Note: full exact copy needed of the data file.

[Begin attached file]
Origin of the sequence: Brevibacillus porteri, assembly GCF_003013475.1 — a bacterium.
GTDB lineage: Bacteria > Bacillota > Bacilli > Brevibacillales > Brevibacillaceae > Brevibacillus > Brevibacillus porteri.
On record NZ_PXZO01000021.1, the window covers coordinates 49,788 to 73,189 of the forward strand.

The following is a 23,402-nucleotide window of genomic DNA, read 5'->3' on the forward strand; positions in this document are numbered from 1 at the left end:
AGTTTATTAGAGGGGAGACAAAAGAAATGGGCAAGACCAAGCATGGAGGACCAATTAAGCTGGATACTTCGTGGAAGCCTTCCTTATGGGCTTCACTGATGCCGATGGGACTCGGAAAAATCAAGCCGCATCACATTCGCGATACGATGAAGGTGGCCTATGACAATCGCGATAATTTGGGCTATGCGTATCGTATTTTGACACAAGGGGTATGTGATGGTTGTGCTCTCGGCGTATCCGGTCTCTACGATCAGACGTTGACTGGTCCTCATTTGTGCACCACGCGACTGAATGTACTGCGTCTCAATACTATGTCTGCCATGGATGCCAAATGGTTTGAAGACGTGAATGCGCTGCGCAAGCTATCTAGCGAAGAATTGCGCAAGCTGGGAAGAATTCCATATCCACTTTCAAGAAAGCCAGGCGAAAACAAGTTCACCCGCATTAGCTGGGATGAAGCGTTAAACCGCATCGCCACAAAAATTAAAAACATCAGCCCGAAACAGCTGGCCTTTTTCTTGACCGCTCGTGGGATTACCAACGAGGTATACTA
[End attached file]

Origin of the sequence: Brevibacillus porteri, assembly GCF_003013475.1 — a bacterium.
GTDB lineage: Bacteria > Bacillota > Bacilli > Brevibacillales > Brevibacillaceae > Brevibacillus > Brevibacillus porteri.
On record NZ_PXZO01000021.1, the window covers coordinates 49,788 to 73,189 of the forward strand.

The following is a 23,402-nucleotide window of genomic DNA, read 5'->3' on the forward strand; positions in this document are numbered from 1 at the left end:
AGTTTATTAGAGGGGAGACAAAAGAAATGGGCAAGACCAAGCATGGAGGACCAATTAAGCTGGATACTTCGTGGAAGCCTTCCTTATGGGCTTCACTGATGCCGATGGGACTCGGAAAAATCAAGCCGCATCACATTCGCGATACGATGAAGGTGGCCTATGACAATCGCGATAATTTGGGCTATGCGTATCGTATTTTGACACAAGGGGTATGTGATGGTTGTGCTCTCGGCGTATCCGGTCTCTACGATCAGACGTTGACTGGTCCTCATTTGTGCACCACGCGACTGAATGTACTGCGTCTCAATACTATGTCTGCCATGGATGCCAAATGGTTTGAAGACGTGAATGCGCTGCGCAAGCTATCTAGCGAAGAATTGCGCAAGCTGGGAAGAATTCCATATCCACTTTCAAGAAAGCCAGGCGAAAACAAGTTCACCCGCATTAGCTGGGATGAAGCGTTAAACCGCATCGCCACAAAAATTAAAAACATCAGCCCGAAACAGCTGGCCTTTTTCTTGACCGCTCGTGGGATTACCAACGAGGTATACTA